14 Coastal Altimetry Meeting, Silver Spring, 5-7 February 2008Page n° 14/19 Lessons learned II – Beyond flags: new editing strategy Screening profiles rather than single values Reconstructing /extrapolating profiles where possible Much more data on average than using standard editing (more in “Data editing” session …) 4) How should radiometer data be processed ? Post processing methods S. Vignudelli

15 Coastal Altimetry Meeting, Silver Spring, 5-7 February 2008Page n° 15/19 Analytical methods of correction based on the proportion of land in the footprint p = land/sea mask smoothed by the antenna pattern 4) How should radiometer data be processed ? Processing methods 1- Land/sea transition 2- Overpassing of Ibiza Island 3- Track tangent to the coast  Previous decontamination of the TBs  Or retrieval algorithms function of p

16 Coastal Altimetry Meeting, Silver Spring, 5-7 February 2008Page n° 16/19 4) How should radiometer data be processed ? Processing methods Optimal combination of radiometer measurements and meteorological model estimations Use of a 1d variationnal method  Background information (atmospheric profiles) provided by a meteorological model  Land emissivity values from atlases computed by Karbou et al  Proportion of land in the pixel  Humidity profiles are adjusted to minimize the difference between simulated and measured brightness temperatures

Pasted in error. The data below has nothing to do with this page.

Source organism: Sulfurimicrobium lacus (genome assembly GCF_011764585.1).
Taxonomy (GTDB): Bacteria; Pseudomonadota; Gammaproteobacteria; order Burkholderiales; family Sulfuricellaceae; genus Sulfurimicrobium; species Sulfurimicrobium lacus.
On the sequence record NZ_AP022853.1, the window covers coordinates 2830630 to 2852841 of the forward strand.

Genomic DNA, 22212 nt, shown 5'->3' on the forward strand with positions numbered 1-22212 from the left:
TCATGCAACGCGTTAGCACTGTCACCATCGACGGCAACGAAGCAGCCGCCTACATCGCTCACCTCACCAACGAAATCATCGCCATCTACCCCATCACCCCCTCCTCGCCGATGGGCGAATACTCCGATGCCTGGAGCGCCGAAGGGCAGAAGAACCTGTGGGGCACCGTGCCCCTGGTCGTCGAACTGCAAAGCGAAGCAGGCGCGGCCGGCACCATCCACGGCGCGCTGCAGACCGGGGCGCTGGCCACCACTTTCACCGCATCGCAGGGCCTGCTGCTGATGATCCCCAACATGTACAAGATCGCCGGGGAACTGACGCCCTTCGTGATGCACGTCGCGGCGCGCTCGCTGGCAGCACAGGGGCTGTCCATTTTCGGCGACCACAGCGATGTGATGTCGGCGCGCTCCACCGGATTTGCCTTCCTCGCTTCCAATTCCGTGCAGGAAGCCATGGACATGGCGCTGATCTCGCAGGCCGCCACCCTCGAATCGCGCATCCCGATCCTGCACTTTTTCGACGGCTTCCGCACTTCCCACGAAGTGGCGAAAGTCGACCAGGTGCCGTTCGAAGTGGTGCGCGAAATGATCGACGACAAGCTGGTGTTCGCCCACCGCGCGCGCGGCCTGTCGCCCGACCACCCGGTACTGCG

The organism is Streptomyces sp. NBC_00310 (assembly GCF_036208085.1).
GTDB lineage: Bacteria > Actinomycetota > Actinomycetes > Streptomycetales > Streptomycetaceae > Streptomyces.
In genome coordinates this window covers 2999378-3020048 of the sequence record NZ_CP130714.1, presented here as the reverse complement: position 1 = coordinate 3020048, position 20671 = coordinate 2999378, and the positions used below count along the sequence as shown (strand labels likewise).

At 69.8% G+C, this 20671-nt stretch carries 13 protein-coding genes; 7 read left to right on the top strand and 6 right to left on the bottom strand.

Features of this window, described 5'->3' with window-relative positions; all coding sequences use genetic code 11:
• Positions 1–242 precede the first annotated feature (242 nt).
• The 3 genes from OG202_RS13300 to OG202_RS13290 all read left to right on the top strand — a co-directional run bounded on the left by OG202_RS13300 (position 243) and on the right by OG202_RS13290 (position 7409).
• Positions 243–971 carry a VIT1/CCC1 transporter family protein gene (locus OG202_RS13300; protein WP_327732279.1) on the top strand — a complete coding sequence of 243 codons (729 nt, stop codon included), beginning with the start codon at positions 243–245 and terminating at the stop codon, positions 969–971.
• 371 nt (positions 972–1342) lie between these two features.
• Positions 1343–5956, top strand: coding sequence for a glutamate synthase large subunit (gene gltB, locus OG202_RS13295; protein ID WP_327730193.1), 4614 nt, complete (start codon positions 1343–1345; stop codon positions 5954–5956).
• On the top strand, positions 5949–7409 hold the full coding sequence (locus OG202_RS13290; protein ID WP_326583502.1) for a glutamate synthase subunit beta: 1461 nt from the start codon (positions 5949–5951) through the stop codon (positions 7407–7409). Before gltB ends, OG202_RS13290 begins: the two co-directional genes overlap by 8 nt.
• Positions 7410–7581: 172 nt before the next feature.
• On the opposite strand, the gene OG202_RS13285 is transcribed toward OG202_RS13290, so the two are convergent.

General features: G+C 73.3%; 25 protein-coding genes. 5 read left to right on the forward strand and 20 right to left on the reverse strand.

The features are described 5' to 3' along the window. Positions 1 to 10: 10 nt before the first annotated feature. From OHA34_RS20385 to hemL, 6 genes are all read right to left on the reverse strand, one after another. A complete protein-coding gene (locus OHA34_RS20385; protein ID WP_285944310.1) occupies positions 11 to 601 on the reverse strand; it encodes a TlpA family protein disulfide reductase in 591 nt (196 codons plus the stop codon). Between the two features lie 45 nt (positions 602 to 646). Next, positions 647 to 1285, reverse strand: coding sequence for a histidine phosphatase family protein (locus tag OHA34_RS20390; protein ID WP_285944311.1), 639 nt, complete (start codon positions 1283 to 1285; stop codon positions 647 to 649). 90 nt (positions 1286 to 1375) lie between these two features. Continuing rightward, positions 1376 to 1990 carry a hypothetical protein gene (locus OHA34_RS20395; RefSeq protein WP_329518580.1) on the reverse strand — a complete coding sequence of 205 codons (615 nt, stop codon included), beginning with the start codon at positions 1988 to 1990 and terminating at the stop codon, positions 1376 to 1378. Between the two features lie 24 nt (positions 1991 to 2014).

17 Coastal Altimetry Meeting, Silver Spring, 5-7 February 2008Page n° 17/19  Use of higher frequencies much better spatial resolution (~5km instead if 30km) Less sensitive to land contamination Radiometer design for future altimetry missions ? AMSU-A 23.8 GHz AMSU-B GHz 0 100km0 180K 210K

18 Coastal Altimetry Meeting, Silver Spring, 5-7 February 2008Page n° 18/19  Addition of 92,130,166 GHz to traditional GHz design  High frequency channels used to estimate water vapor when traditional low-frequency channels become contaminated by land  Simulated PD retrieval performances better than 1cm at distances of 3km from land Radiometer design for future altimetry missions ? Simulated TBs approaching coast Extrapolated Path Delay Linear extrap. Quadratic extrap. - True PD - HF Extrap. - LF PD S. Brown

19 Coastal Altimetry Meeting, Silver Spring, 5-7 February 2008Page n° 19/19 SUMMARY  Coastal water vapor is highly variable in space and time  Small scale structures are hardly predictable with present models despite their constant improvements  Microwave radiometers onboard altimetry missions are strongly contaminated by land, like the other ones…  Different interesting post-processing and processing methods are proposed to improve the coastal products…on going studies Solutions:  use of GPS measurements to provide or validate new products  combination of models and radiometer information  use of high frequencies radiometer to get a much better spatial resolution